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IceTV triumphs in landmark High Court case

IceTV triumphs in landmark High Court case

Ice TV has emerged victorious against the Nine Network in a landmark High Court decision handed down Wednesday morning. A bench of six judges found that IceTV had not breached Nine's copyright…

Ice TV has emerged victorious against the Nine Network in a landmark High Court decision handed down Wednesday morning.

A bench of six judges found that IceTV had not breached Nine's copyright by using information from the network's programming schedule to produce its own electronic guide.

The decision - which overturned last year's ruling by the Full Federal Court in favour of Nine - is the final hurdle for IceTV in the three-year fight which has been coined a "David and Goliath" battle.

In its judgment, the court emphasised that the factual information used in Nine's schedule -program titles and times - were not themselves protected by copyright. Rather, it was the particular form of expression and compliation of those facts that warranted protection.

The court concluded that by simply reproducing program names and times, IceTV had not reproduced "a substantial part" of Nine's work.

The solicitor representing IceTV, Bartier Perry executive lawyer Mark Petrucco, said that the decision was significant because it was a departure from previous Australian copyright case law, bringing it into line with the law in the US and Europe.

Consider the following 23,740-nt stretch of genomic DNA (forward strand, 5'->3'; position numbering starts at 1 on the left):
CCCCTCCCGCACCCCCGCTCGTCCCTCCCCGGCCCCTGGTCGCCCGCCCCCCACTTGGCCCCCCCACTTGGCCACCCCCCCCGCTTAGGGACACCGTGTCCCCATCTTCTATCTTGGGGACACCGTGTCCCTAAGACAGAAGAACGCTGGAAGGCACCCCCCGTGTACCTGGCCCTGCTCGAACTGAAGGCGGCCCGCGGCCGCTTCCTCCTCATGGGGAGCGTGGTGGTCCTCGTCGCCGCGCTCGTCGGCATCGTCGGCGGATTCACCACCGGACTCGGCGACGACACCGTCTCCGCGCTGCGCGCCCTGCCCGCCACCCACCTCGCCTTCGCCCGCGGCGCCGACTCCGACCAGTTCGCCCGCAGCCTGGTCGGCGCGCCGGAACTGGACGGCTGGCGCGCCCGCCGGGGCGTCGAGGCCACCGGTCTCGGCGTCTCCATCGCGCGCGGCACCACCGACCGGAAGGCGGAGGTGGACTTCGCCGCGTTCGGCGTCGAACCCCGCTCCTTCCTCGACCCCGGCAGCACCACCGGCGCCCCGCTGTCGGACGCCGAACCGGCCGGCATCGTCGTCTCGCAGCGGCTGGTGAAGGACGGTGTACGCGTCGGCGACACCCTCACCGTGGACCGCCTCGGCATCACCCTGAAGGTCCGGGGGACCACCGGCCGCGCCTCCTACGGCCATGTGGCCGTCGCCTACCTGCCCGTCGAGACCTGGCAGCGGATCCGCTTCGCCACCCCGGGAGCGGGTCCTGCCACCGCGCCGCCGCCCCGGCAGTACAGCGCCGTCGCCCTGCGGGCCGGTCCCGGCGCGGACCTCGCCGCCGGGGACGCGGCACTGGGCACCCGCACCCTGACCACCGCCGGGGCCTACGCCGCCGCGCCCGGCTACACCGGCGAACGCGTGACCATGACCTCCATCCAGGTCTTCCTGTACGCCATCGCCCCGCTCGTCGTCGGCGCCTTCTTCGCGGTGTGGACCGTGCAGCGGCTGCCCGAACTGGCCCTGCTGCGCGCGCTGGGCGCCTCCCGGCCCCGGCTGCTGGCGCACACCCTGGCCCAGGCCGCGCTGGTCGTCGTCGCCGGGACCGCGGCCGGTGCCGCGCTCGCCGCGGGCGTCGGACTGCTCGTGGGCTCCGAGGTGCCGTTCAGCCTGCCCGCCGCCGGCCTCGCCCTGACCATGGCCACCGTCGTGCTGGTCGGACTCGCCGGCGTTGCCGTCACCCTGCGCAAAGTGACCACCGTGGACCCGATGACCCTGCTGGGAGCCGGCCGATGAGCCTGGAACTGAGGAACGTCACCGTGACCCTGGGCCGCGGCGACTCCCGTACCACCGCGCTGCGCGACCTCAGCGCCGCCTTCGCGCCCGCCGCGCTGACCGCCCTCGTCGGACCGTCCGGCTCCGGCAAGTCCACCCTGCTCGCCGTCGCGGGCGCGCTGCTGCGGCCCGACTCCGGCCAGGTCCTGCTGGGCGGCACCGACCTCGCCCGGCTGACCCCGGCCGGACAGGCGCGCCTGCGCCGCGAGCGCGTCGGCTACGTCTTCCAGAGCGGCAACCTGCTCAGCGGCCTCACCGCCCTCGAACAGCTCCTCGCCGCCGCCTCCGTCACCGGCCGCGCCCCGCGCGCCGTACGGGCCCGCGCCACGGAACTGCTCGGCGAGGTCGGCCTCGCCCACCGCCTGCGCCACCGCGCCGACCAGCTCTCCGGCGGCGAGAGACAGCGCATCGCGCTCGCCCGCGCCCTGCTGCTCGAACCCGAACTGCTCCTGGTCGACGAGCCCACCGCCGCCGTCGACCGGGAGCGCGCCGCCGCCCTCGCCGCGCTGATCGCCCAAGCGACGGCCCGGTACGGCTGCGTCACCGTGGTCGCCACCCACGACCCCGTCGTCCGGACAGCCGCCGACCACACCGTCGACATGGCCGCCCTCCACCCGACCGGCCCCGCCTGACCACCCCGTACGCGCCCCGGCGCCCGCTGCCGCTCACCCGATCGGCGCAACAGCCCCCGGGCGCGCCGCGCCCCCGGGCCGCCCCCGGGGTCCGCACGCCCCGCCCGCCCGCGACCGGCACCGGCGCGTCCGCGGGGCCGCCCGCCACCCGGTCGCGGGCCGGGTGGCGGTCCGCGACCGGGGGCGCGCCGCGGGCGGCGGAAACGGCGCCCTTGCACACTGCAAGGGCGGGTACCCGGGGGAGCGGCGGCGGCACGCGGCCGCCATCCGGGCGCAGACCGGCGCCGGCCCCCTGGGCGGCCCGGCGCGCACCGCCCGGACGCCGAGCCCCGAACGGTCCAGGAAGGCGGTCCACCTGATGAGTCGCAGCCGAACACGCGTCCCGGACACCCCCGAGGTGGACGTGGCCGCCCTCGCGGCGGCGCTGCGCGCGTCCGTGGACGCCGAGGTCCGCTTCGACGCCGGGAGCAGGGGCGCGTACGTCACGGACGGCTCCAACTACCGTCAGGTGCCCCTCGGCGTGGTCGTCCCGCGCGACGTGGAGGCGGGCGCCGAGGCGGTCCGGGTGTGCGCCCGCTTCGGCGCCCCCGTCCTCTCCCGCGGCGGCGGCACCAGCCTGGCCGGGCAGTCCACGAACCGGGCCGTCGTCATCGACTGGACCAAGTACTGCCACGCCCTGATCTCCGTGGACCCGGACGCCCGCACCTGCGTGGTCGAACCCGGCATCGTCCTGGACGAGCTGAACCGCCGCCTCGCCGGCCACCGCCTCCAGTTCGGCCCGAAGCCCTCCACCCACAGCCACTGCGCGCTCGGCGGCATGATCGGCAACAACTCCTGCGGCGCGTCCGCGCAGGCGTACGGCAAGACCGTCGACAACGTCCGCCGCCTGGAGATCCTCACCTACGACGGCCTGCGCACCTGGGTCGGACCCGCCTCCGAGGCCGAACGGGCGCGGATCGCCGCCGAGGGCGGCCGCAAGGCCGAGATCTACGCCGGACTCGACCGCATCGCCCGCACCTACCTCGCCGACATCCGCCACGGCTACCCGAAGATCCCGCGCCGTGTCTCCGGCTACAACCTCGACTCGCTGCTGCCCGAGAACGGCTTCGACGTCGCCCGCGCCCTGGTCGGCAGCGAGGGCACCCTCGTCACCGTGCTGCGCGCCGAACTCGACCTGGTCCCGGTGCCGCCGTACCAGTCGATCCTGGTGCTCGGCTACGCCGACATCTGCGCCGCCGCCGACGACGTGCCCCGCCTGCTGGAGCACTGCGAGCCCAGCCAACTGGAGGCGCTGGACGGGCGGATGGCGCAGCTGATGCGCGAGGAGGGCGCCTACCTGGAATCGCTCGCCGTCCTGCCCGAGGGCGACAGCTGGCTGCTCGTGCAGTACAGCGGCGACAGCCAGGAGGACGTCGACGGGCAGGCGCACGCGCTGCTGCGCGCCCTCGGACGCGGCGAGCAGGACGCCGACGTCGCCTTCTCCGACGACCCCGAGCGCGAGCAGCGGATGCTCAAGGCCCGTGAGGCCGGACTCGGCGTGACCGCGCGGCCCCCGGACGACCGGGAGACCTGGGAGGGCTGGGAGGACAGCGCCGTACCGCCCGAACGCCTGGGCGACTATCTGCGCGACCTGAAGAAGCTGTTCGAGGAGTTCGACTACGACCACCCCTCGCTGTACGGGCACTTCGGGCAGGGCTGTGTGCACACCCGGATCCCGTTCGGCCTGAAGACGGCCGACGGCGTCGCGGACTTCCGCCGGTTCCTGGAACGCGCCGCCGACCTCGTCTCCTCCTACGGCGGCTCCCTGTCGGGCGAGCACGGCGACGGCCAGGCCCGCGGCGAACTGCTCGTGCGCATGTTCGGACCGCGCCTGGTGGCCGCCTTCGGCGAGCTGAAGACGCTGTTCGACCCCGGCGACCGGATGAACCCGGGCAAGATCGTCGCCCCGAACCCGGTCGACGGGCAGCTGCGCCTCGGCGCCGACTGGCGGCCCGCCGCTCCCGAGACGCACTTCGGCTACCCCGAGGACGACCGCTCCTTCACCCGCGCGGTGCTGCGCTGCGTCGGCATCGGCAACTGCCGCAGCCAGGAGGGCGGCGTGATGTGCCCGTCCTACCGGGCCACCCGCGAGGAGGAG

"Those jurisdictions have found that there is no copyright in the information stored in the database - you actually have to look at the creativity and intellectual spark in the product being produced. It has certainly moved Australia into the 21st century as to how to treat information stored electronically and at what point copyright would be attached in a compilation work," he said.

Middletons partner Tony Watson agreed that the decision seems to run counter to the reasoning in previous Australian case law, including Telstra v Desktop Marketing [2001] FCA 612, where the Federal Court held that copyright exists in data compiled in telephone directories.

"On my reading of the case, it seems to be at odds with Desktop," he told Lawyers Weekly. "Every case would have to be examined on its merits ... but it would seem that the name, address and phone number of someone would be akin to the name of the program and the time of scheduling ... so I think there's a real likelihood that, based on this decision, Desktop may well have been decided differently."

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